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Moving Forward: Beyond Forbearance



As COVID-19 continues to change our lives and impact our economy, you may come across confusing and contradictory advice, but we are here to highlight the facts. If you were current on your loan before you started a forbearance plan or another accommodation covered by the CARES Act, you will be reported as current to the credit bureau as long as you continue to make payments as required by the plan you’re set up in, or as long as no payments are required under the plan. You don’t have to repay the forbearance amount all at once upon completion of your forbearance plan.



What happens after a forbearance plan ends:


A forbearance plan doesn’t erase the amount you owe on a mortgage. At the end of the forbearance plan, you must repay missed amounts, but not necessarily all at once. You will not be charged late fees during your forbearance plan as long as you are performing according to the terms of the plan.


Option 1: Reinstatement


A reinstatement means that you pay the total forbearance amount all at once.

  • Resolve your delinquency

  • Catch up on your past due payments

  • Less damaging to your credit score than a foreclosure

  • Stay in your home and avoid foreclosure


Option 2: Repayment Plan


A repayment plan allows you to bring your mortgage current over a period of time (up to 12 months). A repayment plan is an agreement that provides you with an opportunity to repay the forbearance amount on your mortgage by making additional monthly payments along with your regular monthly mortgage payments.

  • Resolve your delinquency

  • Catch up on your past due payments over a period of time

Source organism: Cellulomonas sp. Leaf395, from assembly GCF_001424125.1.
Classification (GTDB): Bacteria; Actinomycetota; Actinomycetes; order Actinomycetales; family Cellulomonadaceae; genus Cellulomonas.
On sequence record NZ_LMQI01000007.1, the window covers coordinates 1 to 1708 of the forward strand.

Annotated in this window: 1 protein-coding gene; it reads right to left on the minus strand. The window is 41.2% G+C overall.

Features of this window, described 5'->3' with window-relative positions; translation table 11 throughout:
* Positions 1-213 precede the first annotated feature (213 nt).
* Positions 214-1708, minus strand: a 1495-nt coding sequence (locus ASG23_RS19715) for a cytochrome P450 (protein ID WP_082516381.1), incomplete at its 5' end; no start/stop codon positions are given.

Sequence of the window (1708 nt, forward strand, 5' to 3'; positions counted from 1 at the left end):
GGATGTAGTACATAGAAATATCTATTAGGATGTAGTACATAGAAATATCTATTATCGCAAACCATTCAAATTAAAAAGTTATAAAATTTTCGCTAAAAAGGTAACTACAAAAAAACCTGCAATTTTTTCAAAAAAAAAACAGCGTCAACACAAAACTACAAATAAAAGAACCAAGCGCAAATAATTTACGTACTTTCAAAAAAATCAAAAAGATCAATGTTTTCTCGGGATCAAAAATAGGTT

• Less damaging to your credit score than a foreclosure

  • Stay in your home and avoid foreclosure


Option 3: Payment Deferral


A repayment option that moves, or defers, past-due amounts to the end of your loan term and keeps your monthly principal and interest payment the same. (Note that escrow payment adjustments for taxes and insurance may affect your total monthly payment.)

  • Resolve your delinquency and bring your loan to a current status

  • Resume regular payments without immediate repayment of past-due amounts

  • Deferred amount does not accrue interest

  • Not due until the end of the note or sale

  • Stay in your home and avoid foreclosure


Option 4: Loan Modification


A loan modification permanently changes the terms of your original loan. It is intended to make your payments or terms more manageable, and typically results in a lower monthly payment. Examples of the terms that may be changed include the interest rate or the term of the loan. If you receive a loan modification, you’ll be required to complete a trial period plan where you’ll need to make trial payments on-time each month for a few months to ensure you can afford the new modified payment.

  • May reduce your monthly mortgage payments to a more affordable amount

  • Can extend the term of the loan

  • Less damaging to your credit score than a foreclosure

  • Stay in your home and avoid foreclosure




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